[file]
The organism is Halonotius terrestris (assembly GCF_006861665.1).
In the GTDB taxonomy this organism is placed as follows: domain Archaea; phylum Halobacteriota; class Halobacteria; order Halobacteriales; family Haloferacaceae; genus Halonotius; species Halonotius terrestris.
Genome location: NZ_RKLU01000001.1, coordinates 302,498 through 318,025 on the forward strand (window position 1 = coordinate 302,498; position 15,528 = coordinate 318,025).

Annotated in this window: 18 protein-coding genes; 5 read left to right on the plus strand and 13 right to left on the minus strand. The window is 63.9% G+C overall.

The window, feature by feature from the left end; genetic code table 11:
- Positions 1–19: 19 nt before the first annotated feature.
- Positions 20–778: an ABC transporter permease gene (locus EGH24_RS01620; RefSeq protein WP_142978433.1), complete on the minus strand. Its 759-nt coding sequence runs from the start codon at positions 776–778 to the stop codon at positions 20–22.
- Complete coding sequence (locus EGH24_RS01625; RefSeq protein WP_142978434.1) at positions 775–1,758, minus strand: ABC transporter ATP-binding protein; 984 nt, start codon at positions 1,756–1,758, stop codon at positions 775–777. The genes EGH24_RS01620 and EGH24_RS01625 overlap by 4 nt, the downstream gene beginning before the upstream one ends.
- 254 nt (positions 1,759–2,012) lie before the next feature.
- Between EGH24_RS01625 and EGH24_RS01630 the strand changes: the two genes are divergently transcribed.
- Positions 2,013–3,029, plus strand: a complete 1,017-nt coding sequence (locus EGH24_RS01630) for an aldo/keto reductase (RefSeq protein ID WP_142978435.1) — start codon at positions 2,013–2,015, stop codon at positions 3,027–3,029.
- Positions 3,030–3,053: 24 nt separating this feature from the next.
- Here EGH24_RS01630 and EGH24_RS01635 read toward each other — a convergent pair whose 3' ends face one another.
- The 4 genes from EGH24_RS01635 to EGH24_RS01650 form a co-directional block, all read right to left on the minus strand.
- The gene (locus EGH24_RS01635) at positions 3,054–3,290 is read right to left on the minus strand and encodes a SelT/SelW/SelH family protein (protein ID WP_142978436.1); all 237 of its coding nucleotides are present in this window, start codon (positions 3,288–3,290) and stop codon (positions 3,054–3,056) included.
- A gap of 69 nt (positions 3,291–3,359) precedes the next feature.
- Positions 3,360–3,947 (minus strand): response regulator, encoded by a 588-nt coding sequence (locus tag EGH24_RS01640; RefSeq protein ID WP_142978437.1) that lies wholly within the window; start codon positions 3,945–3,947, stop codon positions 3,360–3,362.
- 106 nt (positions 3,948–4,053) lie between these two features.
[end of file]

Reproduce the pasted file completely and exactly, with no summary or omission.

The organism is Halonotius terrestris (assembly GCF_006861665.1).
In the GTDB taxonomy this organism is placed as follows: domain Archaea; phylum Halobacteriota; class Halobacteria; order Halobacteriales; family Haloferacaceae; genus Halonotius; species Halonotius terrestris.
Genome location: NZ_RKLU01000001.1, coordinates 302,498 through 318,025 on the forward strand (window position 1 = coordinate 302,498; position 15,528 = coordinate 318,025).

Annotated in this window: 18 protein-coding genes; 5 read left to right on the plus strand and 13 right to left on the minus strand. The window is 63.9% G+C overall.

The window, feature by feature from the left end; genetic code table 11:
- Positions 1–19: 19 nt before the first annotated feature.
- Positions 20–778: an ABC transporter permease gene (locus EGH24_RS01620; RefSeq protein WP_142978433.1), complete on the minus strand. Its 759-nt coding sequence runs from the start codon at positions 776–778 to the stop codon at positions 20–22.
- Complete coding sequence (locus EGH24_RS01625; RefSeq protein WP_142978434.1) at positions 775–1,758, minus strand: ABC transporter ATP-binding protein; 984 nt, start codon at positions 1,756–1,758, stop codon at positions 775–777. The genes EGH24_RS01620 and EGH24_RS01625 overlap by 4 nt, the downstream gene beginning before the upstream one ends.
- 254 nt (positions 1,759–2,012) lie before the next feature.
- Between EGH24_RS01625 and EGH24_RS01630 the strand changes: the two genes are divergently transcribed.
- Positions 2,013–3,029, plus strand: a complete 1,017-nt coding sequence (locus EGH24_RS01630) for an aldo/keto reductase (RefSeq protein ID WP_142978435.1) — start codon at positions 2,013–2,015, stop codon at positions 3,027–3,029.
- Positions 3,030–3,053: 24 nt separating this feature from the next.
- Here EGH24_RS01630 and EGH24_RS01635 read toward each other — a convergent pair whose 3' ends face one another.
- The 4 genes from EGH24_RS01635 to EGH24_RS01650 form a co-directional block, all read right to left on the minus strand.
- The gene (locus EGH24_RS01635) at positions 3,054–3,290 is read right to left on the minus strand and encodes a SelT/SelW/SelH family protein (protein ID WP_142978436.1); all 237 of its coding nucleotides are present in this window, start codon (positions 3,288–3,290) and stop codon (positions 3,054–3,056) included.
- A gap of 69 nt (positions 3,291–3,359) precedes the next feature.
- Positions 3,360–3,947 (minus strand): response regulator, encoded by a 588-nt coding sequence (locus tag EGH24_RS01640; RefSeq protein ID WP_142978437.1) that lies wholly within the window; start codon positions 3,945–3,947, stop codon positions 3,360–3,362.
- 106 nt (positions 3,948–4,053) lie between these two features.